http://www.davidsenesac.com/2017_Trip_C ... .html#aug2

"I asked a group of 3 young women about the North Fork of Mono Creek crossing and one related they waded after having looked at the tree trunk crossing downstream that I'd read about. I asked how wide was the trunk, and one spread her hands out only about a foot that told me it was best avoided carrying a heavy pack. At the 8050 creek ford 2.2 miles along, were 3 other men that had just waded the creek that further pointed to not bothering to check out the log crossing. A bunch of willows and dense lodgepole pines obscured that whole area just downstream.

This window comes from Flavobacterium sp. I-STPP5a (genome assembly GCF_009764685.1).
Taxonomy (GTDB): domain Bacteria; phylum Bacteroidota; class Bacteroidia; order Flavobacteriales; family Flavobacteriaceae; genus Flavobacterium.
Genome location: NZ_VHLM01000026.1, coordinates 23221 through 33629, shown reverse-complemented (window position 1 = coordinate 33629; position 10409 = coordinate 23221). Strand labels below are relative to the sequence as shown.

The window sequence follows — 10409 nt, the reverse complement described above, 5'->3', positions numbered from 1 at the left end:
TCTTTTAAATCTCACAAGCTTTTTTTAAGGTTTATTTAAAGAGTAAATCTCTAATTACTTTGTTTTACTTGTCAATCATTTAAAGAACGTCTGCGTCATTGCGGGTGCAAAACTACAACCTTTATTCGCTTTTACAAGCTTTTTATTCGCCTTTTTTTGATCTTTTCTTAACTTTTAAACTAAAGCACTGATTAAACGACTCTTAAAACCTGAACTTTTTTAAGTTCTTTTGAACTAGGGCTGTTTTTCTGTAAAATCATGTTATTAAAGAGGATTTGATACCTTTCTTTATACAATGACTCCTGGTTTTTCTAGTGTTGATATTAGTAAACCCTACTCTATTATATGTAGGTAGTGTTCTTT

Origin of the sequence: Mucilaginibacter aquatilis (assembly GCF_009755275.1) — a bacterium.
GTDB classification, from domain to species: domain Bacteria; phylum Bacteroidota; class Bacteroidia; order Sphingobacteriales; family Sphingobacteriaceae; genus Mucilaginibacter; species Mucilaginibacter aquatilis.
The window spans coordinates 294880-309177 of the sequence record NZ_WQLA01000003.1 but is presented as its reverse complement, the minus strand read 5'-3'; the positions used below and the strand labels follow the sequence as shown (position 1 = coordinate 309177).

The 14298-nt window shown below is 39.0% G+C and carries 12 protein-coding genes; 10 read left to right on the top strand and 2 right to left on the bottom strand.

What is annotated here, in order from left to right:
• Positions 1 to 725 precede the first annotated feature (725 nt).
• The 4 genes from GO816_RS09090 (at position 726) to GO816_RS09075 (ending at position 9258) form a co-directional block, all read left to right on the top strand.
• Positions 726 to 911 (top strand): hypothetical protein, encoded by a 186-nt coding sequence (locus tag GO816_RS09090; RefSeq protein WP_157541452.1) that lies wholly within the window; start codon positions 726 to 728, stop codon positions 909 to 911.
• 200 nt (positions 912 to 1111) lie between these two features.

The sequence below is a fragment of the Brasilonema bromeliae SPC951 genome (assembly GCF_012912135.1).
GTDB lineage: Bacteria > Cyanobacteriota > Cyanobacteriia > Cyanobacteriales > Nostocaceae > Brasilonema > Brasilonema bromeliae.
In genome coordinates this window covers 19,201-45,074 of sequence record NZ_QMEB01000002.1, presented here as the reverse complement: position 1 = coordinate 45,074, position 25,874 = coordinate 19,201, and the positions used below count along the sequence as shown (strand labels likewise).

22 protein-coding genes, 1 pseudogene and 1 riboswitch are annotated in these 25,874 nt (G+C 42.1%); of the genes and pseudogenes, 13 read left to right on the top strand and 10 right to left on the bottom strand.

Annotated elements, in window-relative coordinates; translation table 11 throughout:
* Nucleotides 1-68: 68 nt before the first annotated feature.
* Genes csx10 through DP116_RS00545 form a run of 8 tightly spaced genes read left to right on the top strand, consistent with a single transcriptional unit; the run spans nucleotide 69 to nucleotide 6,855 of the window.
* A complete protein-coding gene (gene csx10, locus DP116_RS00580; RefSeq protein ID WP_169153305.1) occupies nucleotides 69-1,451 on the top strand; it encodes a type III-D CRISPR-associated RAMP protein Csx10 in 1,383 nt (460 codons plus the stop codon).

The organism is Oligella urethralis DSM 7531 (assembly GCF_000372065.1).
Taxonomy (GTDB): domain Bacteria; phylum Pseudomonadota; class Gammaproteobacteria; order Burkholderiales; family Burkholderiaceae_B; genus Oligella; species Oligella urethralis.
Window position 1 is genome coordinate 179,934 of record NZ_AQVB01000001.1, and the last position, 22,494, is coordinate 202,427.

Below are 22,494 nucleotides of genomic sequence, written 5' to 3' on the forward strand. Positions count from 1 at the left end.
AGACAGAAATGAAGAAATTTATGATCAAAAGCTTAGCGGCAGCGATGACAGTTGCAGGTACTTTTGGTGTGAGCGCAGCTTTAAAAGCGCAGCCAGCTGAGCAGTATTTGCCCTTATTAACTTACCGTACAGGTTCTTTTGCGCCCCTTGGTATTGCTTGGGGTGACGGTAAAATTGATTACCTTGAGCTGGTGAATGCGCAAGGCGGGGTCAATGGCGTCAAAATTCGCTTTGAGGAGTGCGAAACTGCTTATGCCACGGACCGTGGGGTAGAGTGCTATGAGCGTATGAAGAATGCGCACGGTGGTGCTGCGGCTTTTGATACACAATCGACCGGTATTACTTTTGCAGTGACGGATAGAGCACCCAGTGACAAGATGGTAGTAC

No one else around, I stripped down to my shorts, strung my boots at the top of the pack, and headed across barefoot with the 65 pound load using both hands pushing down on my big tripod with all 3 legs extended and spread upstream for stability. Not as functional as trekking poles but better than a stick. Just upstream, the bare skeleton of a tree was anchored in the stream bed across the first half of the 30 feet or so stream width reducing flow velocity. The water was of course quite cold and my feet painfully slipped around on the rocky cobbles on the bottom, something I've been familiar with over decades. My surfing neoprene boots were back in the Forester, not bringing them a victim of my rush to get to the ferry. It was best to bull my way across quickly pausing little despite cold and pain because the longer in such water, the weaker more incapacitated a person becomes.